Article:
[vc_row][vc_column][vc_column_text]We love Phillip Island. Penguins, motorbike racing and farm stays – what’s not to love? The best part is that Phillip Island is accessible. We asked Bron Leeks from Smith’s Holiday Road for her tips on accessible Phillip Island travel. Here are her tips on where to stay, play and eat.
By Bron Leeks
Phillip Island is two hours from Melbourne and the perfect place for a family getaway. For a wheelchair user, this island is also a great place for adventure. You can get up close and personal with the resident penguins, taste local produce and experience fun activities.
Where to Stay
Ripples and Tonic Farm-stay has six accessible Phillip Island family cabins with two or three bedrooms. Each cabin has barrier-free bathrooms and a range of equipment for personal needs.
Children can get involved in farm life by feeding the sheep, pigs and horses each morning. The farm has an in-ground trampoline and barrier-free walkways. The communal camp kitchen and fire is the perfect spot to toast marshmallows in the evening.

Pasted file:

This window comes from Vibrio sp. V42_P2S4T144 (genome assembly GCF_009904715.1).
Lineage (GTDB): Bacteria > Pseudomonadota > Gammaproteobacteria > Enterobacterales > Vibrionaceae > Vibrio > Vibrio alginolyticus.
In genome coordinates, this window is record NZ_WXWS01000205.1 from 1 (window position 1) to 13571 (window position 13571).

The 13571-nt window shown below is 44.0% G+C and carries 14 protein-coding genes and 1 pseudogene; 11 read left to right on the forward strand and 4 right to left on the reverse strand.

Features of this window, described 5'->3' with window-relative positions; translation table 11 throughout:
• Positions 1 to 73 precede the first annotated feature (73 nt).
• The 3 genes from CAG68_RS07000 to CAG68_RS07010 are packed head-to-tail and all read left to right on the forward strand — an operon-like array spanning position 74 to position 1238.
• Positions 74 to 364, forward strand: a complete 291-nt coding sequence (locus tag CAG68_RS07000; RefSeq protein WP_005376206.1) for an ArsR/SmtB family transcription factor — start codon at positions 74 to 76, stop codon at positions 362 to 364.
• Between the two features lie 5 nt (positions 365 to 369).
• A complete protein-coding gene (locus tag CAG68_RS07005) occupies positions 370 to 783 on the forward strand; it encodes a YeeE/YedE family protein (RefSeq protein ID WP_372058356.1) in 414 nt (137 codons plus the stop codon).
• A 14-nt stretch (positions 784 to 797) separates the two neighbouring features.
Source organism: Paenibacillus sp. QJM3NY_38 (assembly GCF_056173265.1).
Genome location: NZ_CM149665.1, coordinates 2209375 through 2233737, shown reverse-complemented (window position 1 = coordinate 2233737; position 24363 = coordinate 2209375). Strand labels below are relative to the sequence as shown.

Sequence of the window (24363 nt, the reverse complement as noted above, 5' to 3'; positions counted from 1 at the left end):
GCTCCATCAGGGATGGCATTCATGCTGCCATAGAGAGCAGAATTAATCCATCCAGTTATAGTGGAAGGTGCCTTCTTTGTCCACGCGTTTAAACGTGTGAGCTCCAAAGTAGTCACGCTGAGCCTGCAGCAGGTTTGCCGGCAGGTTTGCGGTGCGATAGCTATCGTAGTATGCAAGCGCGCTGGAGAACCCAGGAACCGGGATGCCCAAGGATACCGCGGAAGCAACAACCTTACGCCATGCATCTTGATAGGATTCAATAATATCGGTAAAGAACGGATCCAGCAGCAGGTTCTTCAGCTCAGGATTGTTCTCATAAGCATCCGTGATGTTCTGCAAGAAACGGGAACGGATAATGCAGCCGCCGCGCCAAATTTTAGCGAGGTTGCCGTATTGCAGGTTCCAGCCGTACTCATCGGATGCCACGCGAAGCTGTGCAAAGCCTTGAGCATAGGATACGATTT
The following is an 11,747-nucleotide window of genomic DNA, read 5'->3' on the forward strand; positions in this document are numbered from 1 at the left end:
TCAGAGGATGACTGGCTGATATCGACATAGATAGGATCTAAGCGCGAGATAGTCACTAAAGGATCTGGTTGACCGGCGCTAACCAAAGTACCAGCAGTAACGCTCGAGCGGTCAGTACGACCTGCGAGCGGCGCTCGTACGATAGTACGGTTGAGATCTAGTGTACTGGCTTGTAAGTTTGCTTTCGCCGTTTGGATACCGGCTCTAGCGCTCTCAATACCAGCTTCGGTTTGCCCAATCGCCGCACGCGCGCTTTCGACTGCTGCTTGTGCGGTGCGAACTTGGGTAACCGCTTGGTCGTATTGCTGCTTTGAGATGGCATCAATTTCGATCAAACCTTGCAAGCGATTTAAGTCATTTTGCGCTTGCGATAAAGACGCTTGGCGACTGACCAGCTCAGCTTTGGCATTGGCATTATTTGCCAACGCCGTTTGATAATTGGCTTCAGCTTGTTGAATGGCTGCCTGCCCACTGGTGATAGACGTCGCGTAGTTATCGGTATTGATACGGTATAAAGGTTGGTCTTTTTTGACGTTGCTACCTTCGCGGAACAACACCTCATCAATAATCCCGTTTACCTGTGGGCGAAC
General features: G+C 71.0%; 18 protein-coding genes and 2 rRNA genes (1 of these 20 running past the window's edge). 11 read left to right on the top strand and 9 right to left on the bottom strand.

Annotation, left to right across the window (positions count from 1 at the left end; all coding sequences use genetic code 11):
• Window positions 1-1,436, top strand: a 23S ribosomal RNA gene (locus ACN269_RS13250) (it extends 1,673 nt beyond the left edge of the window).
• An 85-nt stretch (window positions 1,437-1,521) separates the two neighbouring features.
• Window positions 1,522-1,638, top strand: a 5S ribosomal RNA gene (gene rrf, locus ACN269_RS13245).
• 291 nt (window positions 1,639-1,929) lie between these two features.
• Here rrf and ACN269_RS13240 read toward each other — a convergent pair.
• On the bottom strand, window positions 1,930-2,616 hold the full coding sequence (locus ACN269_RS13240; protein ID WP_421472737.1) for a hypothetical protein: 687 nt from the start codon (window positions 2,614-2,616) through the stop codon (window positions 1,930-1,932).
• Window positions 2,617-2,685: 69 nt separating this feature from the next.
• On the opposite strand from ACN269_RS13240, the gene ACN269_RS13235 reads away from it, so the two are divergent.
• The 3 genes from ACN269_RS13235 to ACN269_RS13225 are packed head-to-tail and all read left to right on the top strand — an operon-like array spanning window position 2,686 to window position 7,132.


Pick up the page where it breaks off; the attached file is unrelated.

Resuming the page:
Where to Eat
Cowes town centre has a great little cafe called Cheeky Goose, housed in an old chapel. Cheeky Goose has kids activities and a great children menu. My kids loved the pancakes.
By the water, the Fishermans CoOp in San Remo has a great seafood menu and views across the water.
For dinner, the RSL in Cowes is great for the whole family. It has a kids play area and a dedicated kids menu.
Where to Play
Phillip Island is all about nature. So expect loads of activities for families to learn and engage with native wildlife.
The Koala Conservation Centre allows you to engage with the resident koalas. Churchill Island Farm teaches families about shearing sheep, milking cows and cracking a whip. At the evening Penguin Parade, you can see the adorable fairy penguins coming in from a day at sea.
All these activities are wheelchair accessible. They have boardwalks, paved paths, accessible parking and bathrooms.
Wet weather? No problem. The kids will love ten-pin bowling.
Pelican feeding demonstrations occur at midday each day outside the Fishermans CO-OP. Families often love to walk along the pier and see stingrays.
The Nobbies boardwalk is wheelchair accessible to the left of the pathway. It takes you to see some amazing views of Bass Strait.
The Bass Coast Visitors Centre has beach wheelchairs for hire. Check with them before you go as the locations are limited.
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